DEAR SIR: - I was unavoidably prevented yesterday, from replying to yours of 6th instant, and although I have made inquiries, I am unable to-day, to answer your questions satisfactorily.  Although I know some of the residents of Loudon county, and have often visited there, still I have not practiced much in the Courts of that county.  There are several of my acquaintances here, who have lived in that county, and possibly, through my assistance, your commissions might be executed.  If a better way shall not suggest itself to you, and you see fit to give me the facts  in the case, I can better judge of my ability to help you; but I know not the man resident there, whom I would trust with an important suit.   this it is now some four or five weeks since, that some packages left this vicinity, said to be from fifteen to twenty in number, and as I suppose, went through your hands.  It was at a time of uncommon vigilance here, and to me it was a matter of extreme wonder, how and through whom, such a work was accomplished.  Can you tell me?  It is needful that I should know!  Not for curiosity merely, but for the good of others.

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An enclosed slip contains the marks of one of the packages, which you will read and then immediately burn.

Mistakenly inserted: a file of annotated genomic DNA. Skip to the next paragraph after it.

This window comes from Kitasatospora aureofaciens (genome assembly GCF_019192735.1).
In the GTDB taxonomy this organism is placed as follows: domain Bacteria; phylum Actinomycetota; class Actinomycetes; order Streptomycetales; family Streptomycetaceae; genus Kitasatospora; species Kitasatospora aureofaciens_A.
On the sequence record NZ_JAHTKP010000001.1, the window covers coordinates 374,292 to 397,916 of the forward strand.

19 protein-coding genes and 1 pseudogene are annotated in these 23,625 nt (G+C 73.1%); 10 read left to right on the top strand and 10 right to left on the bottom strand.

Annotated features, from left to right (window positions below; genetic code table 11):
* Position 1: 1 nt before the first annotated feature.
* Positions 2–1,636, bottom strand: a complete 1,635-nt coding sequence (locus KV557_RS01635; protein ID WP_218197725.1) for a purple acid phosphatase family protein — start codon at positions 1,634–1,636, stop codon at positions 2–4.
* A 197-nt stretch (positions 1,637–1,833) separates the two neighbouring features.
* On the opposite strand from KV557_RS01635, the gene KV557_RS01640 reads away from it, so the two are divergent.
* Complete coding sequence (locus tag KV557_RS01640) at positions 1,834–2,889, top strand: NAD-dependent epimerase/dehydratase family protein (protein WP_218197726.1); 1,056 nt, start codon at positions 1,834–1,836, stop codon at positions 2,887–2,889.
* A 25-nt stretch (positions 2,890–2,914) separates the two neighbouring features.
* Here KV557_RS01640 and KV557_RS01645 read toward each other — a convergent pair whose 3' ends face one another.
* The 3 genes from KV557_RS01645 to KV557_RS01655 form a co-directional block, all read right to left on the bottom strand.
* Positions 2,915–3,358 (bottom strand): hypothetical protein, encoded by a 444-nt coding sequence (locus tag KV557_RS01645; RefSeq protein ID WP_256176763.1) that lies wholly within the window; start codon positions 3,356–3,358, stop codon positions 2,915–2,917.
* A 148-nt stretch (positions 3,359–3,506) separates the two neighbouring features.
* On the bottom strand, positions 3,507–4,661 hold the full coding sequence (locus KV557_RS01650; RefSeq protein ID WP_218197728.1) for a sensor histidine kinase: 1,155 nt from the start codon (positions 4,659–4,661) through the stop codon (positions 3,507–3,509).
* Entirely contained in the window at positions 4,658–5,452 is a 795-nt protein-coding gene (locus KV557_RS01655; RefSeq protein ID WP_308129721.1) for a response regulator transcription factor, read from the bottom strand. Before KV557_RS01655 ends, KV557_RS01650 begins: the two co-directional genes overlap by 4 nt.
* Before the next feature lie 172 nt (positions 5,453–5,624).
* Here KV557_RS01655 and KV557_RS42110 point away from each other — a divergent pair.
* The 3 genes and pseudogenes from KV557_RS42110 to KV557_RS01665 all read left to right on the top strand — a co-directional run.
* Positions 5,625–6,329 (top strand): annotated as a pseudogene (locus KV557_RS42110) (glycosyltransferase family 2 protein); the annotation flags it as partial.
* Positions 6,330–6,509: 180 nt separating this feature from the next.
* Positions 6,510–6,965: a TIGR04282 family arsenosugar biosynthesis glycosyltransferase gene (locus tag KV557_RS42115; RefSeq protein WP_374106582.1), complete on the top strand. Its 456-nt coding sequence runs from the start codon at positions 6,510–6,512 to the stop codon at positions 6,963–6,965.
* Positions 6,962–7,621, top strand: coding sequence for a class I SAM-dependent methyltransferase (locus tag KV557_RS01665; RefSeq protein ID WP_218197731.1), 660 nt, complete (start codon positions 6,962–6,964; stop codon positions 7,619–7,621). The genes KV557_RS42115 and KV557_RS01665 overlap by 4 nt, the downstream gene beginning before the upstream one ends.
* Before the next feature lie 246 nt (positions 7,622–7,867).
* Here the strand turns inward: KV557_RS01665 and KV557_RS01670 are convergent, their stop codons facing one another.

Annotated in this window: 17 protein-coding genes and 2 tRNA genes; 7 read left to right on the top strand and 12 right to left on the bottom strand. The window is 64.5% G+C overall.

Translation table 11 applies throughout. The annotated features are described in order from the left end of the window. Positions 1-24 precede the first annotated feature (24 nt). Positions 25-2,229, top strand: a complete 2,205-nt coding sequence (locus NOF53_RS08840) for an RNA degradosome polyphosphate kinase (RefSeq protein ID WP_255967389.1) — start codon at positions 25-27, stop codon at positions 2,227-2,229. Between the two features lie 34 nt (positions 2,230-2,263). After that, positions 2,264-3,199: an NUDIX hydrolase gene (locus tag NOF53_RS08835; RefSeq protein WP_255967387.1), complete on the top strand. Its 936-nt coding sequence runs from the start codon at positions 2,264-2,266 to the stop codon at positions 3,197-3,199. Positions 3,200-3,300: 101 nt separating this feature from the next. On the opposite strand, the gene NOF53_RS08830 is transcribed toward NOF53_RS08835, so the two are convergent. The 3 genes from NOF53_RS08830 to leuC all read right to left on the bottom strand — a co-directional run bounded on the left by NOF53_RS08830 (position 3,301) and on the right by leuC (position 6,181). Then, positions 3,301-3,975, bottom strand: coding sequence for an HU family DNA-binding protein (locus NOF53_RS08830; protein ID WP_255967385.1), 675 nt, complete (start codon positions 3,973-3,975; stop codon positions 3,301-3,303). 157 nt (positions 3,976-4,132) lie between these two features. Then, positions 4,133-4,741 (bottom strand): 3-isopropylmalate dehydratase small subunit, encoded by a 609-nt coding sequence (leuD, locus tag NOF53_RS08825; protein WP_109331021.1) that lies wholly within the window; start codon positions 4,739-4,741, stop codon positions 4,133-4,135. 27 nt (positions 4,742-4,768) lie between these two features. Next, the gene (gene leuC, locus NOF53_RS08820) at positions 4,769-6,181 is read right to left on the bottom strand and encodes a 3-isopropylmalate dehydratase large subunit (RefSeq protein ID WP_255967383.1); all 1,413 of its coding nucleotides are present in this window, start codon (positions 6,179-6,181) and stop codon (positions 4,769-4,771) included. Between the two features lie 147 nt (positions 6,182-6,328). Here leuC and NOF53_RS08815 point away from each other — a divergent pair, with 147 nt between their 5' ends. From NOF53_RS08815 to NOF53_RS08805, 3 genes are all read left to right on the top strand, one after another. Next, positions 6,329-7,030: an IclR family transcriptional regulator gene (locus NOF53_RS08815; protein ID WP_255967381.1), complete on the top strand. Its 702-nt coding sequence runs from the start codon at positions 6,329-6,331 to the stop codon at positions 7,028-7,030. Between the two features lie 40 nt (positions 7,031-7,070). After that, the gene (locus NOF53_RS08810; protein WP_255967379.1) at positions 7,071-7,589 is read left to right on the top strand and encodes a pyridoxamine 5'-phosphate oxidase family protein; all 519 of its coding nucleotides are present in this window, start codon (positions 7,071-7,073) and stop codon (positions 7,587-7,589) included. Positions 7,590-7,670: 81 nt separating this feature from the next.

If you can give me any light that will benefit others, I am sure you will do so.
     A traveler here, very reliable, and who knows his business, has determined not to leave home again till spring, at least not without extraordinary temptations."
     I think, however, he or others, might be tempted to travel in Virginia.

Yours,                                                     WM. P.



     WILLIAM STILL: - Dear Friend and Brother - A thousand thanks for your good, generous letter!
     It was so kind of you to have in mind my intense interest and anxiety in the success and fate of poor Concklin!  That he desired and intended to hazard an attempt of the kind, I well understood; but what particular one, or that he had actually embarked in the enterprise, I had not been able to learn.
     His memory will ever be among the sacredly cherished with me.  He certainly displayed more real disinterestedness, more earnest, unassuming devotedness, than those who claim to be the sincerest friends of the slave can often boast.  What more Saviour-like than the willing sacrifice he has rendered!